Cut red tape, release energy
by Andrew Simon
To most of us, red tape is not the most exciting
or energising of subjects.
Indeed, that is the point: red tape is a drain on individual and organisational resources and energy.
With severely competitive market forces, funding reductions and discontinuous change, organisations are being forced to become leaner and individuals more productive. The reduction of red tape as a drag on energy and capacity must become an important focus for managers.
If we think of red tape as rules, procedures and processes that impose a burden of compliance on individuals and organisations—but have no real efficacy on the original objectives of the
rules—than it is not hard to understand why most people do not find their experience of red tape very engaging.
We need good rules of course, but when the processes, procedures and regulations distort objectives or impose a compliance burden that is disproportionate to the risk the rules are seeking to control, we have red tape.
We are all familiar with the features of red tape: excessive and meaningless paperwork and form-filling, high degrees of control, lengthy approval processes, highly centralised delegation powers, convoluted and over-engineered procedures, all leading to delays and a stalling of momentum, interest and energy.
Somewhat paradoxically, red tape also results in a lack of accountability as responsibilities are extensively distributed across the system and often lost within the red tape morass.
The move to cut red tape by the Australian Government and many other governments around the world is perhaps recognition that it does impose a drag on national economies as it does on individuals and organisations.
Streamlining processes can be a very rewarding area of attention for managers. Freeing the constraints and drag on individuals and the organisation results in a better channelling of scarce resources such as time, money, human effort and energy. This is rewarding managerial work. The opportunity here is not doing more with less, but doing less for more. That is, doing less unproductive, de-energising work for the more importantv, energising, creative and meaningful work that freed up capacity will bring.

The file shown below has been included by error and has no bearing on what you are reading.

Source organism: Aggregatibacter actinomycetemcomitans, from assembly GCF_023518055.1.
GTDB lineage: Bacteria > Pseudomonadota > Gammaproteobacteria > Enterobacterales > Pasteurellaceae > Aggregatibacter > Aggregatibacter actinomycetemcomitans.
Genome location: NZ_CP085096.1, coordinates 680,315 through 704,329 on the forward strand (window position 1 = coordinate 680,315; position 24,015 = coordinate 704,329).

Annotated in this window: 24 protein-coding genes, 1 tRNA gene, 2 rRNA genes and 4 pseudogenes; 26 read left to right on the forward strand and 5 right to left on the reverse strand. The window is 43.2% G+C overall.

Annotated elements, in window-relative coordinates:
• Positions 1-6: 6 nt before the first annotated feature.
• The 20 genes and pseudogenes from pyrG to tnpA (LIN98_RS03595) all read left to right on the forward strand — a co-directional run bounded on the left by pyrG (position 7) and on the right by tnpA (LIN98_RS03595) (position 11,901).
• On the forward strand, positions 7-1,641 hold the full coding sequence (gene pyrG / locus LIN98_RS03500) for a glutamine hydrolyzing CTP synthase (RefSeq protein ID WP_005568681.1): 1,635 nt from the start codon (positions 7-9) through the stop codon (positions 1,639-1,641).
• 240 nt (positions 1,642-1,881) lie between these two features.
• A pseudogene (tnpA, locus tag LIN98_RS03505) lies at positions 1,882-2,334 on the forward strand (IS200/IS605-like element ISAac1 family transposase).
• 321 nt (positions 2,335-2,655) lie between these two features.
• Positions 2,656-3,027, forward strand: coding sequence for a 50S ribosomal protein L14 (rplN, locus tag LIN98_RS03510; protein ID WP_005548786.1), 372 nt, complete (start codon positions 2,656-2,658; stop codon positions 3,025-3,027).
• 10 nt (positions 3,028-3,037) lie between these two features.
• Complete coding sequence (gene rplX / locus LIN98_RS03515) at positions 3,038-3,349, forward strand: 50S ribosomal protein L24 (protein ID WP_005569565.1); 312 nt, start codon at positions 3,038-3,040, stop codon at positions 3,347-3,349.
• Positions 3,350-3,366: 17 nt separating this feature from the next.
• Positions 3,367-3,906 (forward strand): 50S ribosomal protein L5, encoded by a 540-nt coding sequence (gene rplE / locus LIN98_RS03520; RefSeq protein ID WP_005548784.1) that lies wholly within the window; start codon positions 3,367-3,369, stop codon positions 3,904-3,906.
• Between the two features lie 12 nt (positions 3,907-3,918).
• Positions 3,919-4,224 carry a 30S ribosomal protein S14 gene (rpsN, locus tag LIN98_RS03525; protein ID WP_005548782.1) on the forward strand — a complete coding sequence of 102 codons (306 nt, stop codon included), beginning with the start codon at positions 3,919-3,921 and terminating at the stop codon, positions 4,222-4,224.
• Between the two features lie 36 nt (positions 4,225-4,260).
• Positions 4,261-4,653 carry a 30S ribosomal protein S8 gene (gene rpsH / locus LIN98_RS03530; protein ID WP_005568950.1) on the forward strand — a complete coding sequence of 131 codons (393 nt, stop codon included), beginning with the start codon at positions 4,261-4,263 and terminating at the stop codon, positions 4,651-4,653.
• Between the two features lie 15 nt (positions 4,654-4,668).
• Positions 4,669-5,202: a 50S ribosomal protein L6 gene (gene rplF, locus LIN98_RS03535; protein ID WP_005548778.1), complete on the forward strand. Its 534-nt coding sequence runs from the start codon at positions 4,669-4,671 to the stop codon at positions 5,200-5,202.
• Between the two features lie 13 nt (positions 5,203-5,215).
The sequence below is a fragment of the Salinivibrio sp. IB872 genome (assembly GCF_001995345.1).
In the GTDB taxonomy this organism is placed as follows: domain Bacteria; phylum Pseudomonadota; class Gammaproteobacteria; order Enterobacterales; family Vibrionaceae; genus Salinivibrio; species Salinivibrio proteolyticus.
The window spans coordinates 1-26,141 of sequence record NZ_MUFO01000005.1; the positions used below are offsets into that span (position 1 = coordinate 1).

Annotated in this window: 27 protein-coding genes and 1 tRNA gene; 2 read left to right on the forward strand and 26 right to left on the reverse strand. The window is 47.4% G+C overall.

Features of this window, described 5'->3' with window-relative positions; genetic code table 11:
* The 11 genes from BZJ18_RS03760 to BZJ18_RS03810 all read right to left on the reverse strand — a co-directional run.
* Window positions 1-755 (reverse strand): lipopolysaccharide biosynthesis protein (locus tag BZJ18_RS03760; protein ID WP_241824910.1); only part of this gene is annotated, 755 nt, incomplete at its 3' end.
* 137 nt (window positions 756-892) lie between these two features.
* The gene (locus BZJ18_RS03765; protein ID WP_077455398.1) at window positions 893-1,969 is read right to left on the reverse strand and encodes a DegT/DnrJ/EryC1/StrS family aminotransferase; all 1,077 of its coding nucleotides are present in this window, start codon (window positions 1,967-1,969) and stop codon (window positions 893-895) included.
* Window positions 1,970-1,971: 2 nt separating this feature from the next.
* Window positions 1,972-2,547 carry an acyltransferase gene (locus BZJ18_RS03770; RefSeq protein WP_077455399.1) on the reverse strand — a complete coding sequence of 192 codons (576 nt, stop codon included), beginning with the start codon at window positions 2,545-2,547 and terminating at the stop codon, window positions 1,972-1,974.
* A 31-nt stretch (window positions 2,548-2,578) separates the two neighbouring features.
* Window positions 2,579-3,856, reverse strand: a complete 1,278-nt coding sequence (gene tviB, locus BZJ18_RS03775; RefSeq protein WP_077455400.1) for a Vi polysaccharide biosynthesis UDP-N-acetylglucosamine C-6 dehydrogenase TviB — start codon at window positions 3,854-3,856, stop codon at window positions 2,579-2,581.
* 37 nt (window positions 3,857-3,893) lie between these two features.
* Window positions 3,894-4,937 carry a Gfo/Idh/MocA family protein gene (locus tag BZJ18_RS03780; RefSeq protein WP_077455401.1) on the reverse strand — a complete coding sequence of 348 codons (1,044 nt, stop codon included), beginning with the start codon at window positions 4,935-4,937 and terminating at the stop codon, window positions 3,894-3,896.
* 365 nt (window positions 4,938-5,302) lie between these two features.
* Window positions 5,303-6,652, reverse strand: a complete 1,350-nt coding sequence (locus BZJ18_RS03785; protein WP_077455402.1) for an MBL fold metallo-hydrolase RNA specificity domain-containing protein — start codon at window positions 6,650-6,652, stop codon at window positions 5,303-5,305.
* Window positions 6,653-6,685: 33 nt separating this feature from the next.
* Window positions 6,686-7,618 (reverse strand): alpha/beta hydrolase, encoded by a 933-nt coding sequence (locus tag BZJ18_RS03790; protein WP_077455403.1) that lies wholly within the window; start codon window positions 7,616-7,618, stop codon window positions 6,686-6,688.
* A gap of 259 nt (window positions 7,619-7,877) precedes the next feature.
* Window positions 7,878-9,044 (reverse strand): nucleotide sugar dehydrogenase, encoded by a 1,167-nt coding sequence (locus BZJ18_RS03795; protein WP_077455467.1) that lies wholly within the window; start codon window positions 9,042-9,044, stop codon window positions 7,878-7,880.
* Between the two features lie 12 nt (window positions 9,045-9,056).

All this is not to suggest that all procedures, processes and regulations are unproductive and would constitute red tape that should be cut. Rather it is about achieving a sense of proportion. Good processes, procedures and regulations that are proportionate and serve the actual objectives of the rules maintain a productive tension between energy and control. The figure below illustrates this.
Unbridled energy can be as negative as energy that is over-controlled.
The job of managers therefore, is not to impose constraints on the energy that people and systems offer, but to manage a productive tension between energy and control. This will drive meaningful work that is aligned with organisational purpose and help ensure employee energy is harnessed and not wasted.
To cut red tape and to release new capacity and energy:
- Build a clearer understanding of what red tape is within specific operational contexts.
- Encourage a deeper awareness of, and sensitivity to, the relationship between red tape with individual and organisational energy depletion.
- Help staff with where to look for red tape and how to notice it especially when they are inadvertently creating red tape for themselves and for others. Encourage a discipline of asking “what will happen if we stop this”? Help staff look at processes and procedures from the point of view of the stakeholders.
- Don’t be tempted to create a bureaucratic process to cut red tape! It is more important to create an appropriate authorising environment and culture for staff to be empowered to cut red tape than it is to create a manual on how to do it.
The reduction of red tape is not just a dry bureaucratic matter. It could be an interesting, important and rewarding managerial opportunity.
Andrew is Chief Executive of Yellow Edge a company focused on inspiring individuals, teams and organisations to greater levels of performance.